The start of it all.

In 1997 I sold a mandolin to Ray Gardaya.  Now Ray lived on the south coast of NSW, so somehow the mandolin needed to be delivered.  In the end we decided to deliver the mandolin and have a little holiday and explore the south coastal area.  That was when we discovered Bournda beach and Tathra.  Bournda beach is one of the best surf fishing beaches on the NSW coast.  Tathra is a small coastal town just north of Bournda beach.  2 years later we had caught many fish from the beach and when a caravan came up for sale in Tathra we took the plunge and bought it.  Little did I know that a few years later it would become my temporary home.

Here is the caravan with our trusty Subaru Outback.  Nothing fancy, but enough space to be comfortable.  Many wonderful weekends were spent in this van. 

Then one fateful day in February 2003 we passed a real estate advertisement for land near Bega on the way home.  By that time there had been a huge real estate boom on the coast and in Tathra so that we could never afford to buy anything in Tathra any more.  Dammit, there was a real estate slump when we bought the caravan and land was going cheap.  Anyway, this was a new development in Bega, about 17 km from the coast where land was less than half the price in Tathra.  Anyway, we went to have a look and ended up buying what is probably one of the best blocks on the estate.  At the time it was pretty scary, but then the real estate agent rang and told me the next day all blocks had been sold except 2.  That made me feel somewhat better.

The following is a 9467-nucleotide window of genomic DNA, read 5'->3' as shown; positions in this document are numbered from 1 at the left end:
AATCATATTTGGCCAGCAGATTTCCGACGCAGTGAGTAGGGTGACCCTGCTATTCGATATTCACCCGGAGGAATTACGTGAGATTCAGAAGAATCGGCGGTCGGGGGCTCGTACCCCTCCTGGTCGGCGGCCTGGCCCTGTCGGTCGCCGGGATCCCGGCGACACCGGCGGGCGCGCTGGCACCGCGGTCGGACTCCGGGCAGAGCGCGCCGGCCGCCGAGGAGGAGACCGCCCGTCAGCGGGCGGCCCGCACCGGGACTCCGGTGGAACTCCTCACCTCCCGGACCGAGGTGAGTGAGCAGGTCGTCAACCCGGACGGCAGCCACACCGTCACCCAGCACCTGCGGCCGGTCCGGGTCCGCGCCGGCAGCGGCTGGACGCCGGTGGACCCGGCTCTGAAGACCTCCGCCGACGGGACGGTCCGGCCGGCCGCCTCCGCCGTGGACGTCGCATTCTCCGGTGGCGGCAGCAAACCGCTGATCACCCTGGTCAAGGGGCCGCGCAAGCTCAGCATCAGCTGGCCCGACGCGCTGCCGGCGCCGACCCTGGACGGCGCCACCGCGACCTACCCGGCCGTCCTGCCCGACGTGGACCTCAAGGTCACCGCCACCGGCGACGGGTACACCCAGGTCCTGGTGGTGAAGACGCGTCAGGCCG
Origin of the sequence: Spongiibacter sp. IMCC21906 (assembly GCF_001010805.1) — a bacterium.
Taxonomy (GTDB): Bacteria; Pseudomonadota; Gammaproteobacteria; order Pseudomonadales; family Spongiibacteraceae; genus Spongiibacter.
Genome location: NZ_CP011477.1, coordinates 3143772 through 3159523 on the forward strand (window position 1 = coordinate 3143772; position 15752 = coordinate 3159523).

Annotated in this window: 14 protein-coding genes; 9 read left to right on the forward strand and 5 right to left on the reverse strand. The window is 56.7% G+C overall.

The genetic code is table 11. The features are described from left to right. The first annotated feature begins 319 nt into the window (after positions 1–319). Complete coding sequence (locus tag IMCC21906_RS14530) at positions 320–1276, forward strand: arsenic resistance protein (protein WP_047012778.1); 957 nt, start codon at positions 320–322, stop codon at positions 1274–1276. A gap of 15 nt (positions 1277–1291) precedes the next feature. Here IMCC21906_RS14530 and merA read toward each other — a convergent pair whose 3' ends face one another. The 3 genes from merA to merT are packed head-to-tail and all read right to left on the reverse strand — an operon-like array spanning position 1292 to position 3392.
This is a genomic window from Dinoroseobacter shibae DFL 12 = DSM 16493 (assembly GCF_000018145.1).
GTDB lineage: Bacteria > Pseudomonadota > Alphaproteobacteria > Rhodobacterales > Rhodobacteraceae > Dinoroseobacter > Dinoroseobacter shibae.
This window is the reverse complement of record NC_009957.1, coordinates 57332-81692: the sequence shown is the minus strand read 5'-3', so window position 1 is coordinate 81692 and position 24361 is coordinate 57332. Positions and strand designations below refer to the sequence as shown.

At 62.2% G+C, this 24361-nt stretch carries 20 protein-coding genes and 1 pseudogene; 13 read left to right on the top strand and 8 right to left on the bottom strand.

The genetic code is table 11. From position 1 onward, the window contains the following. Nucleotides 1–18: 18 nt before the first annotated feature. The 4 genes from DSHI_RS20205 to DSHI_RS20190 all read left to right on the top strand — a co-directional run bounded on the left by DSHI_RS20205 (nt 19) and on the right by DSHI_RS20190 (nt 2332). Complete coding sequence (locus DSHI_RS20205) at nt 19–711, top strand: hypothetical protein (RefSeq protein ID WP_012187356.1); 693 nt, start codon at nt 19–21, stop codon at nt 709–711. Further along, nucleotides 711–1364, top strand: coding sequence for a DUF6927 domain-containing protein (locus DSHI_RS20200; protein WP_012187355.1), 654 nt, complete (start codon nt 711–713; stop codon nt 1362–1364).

So here it is as it was in June 2003. Half an acre of land covered in lush grass.  Northerly outlook, with a lovely view to the north.  Looked promising.

Looking east across the road.

 

North east
North west looking over the Bega township.  Our block is the grassy patch between the concrete driveway of the neighbour see and the camera.

After the initial shock had sunk in, we decided that having bought the block we had better do something.  So what followed was a long process of looking at house designs and working out costs and possible materials.  In the end we decided to build the house ourselves as an owner builder project.  Now this is pretty scary for most normal people, but I have done it before and knew pretty much what was involved - i.e. an enormous amount of work.  To make it easier, we decided to buy a kit home, steel frame.  Steel has advantages in that termites can't eat steel and it won't burn.  Termites are rampant in this part of the world.  We decided on the Riverina design from PAAL homes (http://www.paal.com.au).  This house was easily adapted to make it energy efficient, so we made some modifications to the standard design such as reducing the glass area on the south side and increasing the glass area to the north, using Hebel panel cladding instead of brick and upgrading the insulation in the ceiling to R 4.0.  We also decided to invest in an underground concrete rainwater tank.  The rainwater tank started out as a 25,000 L tank, but ended up as a 91,000 L tank  The cost per litre goes down as the tank gets bigger so it is worthwhile going as big as possible and this size will enable us to be completely self sufficient in water.  In terms of quality of water, nothing can beat an underground concrete rainwater tank.  We also decided to erect a garage and workshop at the same time as previous experience had taught me that it is far cheaper to do it all together.